They cut his throat from ear to ear
His head they battered in.
His name was Mr William Weare.
He lives in Lyons Inn.
So wrote one Theodore Hook or perhaps William Webb (opinions differ), in commemoration of the Elstree Murder, otherwise known as the Gill's Hill Murder, which took place on the 24th October 1823, one of the most celebrated murder cases of the early nineteenth century. It was once known as England's "most literary murder" as a long list of writers
including Thomas de Quincey, George Borrow, Bulwer-Lytton, and Thomas Carlyle all produced their own treatments of the affair. Charles Dickens in particular wrote his own account if the murder as The Elstree Crime which appeared in Sketches of Gentlemen and once again in Martin Chuzzlewit, whilst Walter Scott made a special point of visiting the scene of the crime in 1828.
Jack Thurtell and William Weare
Born on the 21st December 1794 John Thurtell, commonly known as Jack Thurtell, was the second surviving son of Thomas Thurtell, a prominent Norwich businessman who served on the City Council and later became the Mayor of Norwich in 1828. Having spent some time in the navy, Jack Thurtell later went into business on his own account, rather unsuccessfully it must be said, as he spent much of his time consorting with various "sporting characters" and indulging his passions for prizefighting and horse racing and gambling on the outcomes of both. It was during the course of his gambling activities that Jack made the acquaintance of a sometime solicitor, waiter and cardsharp named William Weare. According to the later testimony of Joseph Hunt, by "cheating him at cards", Weare had not only stolen Thurtell's money but had "made him the laughingstock of London's gamblers".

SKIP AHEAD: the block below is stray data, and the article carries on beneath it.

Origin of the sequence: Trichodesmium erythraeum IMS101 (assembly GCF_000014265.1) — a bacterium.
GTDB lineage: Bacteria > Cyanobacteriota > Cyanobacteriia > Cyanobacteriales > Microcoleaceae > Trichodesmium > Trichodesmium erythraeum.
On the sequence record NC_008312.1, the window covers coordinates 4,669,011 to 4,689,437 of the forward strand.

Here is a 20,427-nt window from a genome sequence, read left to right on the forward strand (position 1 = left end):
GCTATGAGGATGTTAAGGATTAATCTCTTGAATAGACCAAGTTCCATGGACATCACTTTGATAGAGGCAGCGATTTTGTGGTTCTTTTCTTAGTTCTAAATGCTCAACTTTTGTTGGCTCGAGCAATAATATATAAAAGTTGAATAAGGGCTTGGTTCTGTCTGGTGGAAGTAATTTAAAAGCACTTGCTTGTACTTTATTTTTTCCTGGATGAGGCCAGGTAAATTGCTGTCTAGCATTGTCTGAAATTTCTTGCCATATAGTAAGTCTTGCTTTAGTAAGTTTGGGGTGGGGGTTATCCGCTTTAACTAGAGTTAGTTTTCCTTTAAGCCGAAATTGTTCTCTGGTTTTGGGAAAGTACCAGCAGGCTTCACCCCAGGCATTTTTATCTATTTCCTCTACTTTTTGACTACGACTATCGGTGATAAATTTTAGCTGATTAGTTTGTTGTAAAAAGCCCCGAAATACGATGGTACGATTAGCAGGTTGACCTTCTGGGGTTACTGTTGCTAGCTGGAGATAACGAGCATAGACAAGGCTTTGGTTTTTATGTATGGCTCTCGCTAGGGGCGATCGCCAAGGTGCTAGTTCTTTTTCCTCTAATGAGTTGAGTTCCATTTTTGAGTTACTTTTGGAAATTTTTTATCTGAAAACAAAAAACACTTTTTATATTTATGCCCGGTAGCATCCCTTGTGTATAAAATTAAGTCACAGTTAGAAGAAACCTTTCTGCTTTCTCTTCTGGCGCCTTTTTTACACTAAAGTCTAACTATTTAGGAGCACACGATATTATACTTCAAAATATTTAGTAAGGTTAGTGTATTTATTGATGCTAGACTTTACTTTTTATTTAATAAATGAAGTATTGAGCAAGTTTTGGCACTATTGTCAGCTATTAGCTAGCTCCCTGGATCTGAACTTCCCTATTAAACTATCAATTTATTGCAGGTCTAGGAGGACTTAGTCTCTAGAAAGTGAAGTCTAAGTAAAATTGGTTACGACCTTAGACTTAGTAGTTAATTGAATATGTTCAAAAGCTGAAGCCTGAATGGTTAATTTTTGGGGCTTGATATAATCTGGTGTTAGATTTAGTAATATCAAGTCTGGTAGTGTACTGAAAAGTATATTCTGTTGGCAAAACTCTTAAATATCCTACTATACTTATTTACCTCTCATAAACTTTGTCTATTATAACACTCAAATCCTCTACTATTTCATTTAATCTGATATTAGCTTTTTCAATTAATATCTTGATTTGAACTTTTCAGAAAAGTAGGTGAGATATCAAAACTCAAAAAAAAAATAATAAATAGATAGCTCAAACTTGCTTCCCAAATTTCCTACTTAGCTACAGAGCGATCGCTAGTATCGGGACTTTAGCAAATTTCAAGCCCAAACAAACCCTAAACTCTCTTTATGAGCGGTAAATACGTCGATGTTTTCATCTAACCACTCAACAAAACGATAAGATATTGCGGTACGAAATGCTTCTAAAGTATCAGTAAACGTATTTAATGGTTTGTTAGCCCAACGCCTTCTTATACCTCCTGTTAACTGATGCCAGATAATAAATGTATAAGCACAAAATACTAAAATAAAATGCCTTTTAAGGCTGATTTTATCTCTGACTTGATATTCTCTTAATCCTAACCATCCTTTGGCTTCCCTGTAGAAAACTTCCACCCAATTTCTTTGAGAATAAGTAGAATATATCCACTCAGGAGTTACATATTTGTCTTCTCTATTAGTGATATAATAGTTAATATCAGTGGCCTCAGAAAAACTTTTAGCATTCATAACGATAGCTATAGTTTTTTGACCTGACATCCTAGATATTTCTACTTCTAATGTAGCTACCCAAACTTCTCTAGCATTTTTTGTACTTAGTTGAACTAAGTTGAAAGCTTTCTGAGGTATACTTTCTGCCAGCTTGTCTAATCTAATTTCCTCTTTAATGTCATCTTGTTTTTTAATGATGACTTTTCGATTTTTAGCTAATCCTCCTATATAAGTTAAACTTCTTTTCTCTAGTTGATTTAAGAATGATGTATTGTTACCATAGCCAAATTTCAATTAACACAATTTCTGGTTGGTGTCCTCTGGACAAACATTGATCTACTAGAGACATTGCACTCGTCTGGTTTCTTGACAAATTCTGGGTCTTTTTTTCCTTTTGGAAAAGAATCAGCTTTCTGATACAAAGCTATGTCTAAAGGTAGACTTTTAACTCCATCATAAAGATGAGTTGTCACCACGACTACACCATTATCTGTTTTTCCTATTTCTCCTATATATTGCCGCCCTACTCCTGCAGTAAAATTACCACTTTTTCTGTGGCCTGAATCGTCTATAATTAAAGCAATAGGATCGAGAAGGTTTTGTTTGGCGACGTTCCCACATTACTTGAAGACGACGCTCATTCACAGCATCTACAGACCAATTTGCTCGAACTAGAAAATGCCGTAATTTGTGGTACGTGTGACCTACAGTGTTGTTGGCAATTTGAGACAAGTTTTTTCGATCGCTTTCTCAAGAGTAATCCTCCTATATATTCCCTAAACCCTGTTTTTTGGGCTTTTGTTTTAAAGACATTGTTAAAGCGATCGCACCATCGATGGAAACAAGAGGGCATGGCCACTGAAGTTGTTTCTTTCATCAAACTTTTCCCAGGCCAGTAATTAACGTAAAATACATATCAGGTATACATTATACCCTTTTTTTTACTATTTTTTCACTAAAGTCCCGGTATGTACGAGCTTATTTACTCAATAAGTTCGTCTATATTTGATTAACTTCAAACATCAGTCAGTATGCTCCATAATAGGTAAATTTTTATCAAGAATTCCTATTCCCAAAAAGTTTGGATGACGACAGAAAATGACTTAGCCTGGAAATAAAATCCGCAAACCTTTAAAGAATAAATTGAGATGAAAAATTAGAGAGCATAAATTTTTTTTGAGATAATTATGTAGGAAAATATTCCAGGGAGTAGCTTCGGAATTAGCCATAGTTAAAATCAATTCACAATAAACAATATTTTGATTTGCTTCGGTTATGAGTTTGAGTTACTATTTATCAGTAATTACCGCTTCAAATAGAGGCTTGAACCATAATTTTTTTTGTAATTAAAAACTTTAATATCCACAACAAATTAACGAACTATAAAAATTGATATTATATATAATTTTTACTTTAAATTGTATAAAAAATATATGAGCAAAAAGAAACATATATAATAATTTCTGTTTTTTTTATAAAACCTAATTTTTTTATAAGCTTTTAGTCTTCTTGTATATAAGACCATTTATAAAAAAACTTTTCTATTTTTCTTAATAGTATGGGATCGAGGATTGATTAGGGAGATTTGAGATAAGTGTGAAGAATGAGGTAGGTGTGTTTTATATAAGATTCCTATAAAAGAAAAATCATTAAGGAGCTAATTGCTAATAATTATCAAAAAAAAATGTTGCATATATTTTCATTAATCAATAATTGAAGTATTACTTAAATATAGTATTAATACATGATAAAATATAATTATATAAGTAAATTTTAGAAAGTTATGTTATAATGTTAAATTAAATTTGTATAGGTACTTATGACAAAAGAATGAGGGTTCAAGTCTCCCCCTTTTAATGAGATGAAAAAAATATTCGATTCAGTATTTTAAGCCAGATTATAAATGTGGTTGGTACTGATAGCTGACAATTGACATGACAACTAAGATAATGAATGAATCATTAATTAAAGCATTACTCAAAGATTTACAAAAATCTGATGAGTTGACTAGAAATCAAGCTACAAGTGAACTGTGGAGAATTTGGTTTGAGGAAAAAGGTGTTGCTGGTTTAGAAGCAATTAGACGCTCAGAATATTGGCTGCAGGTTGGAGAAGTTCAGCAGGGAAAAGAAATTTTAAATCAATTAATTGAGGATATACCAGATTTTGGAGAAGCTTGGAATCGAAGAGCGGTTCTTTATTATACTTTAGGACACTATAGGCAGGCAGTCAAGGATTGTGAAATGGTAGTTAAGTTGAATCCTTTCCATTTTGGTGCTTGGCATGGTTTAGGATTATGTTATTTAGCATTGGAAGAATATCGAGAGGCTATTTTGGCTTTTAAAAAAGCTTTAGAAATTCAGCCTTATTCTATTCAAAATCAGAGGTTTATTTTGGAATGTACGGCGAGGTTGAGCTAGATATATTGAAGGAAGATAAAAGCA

John Thurtell desired revenge and invited Weare to spend the weekend at the house of his friend, William Probert, at Gill's Hill Lane in Hertfordshire. He even hired a gig for the occasion and on the 24th October 1823 the pair made the journey from London north along Watling Street to his Probert's house. As far as Weare was concerned, the plan was to spend the weekend doing a little shooting with perhaps a little gambling in the evening. As far as Thurtell was concerned, the plan was that Probert and Hunt would later join them at the cottage where they all intended to murder and rob Weare.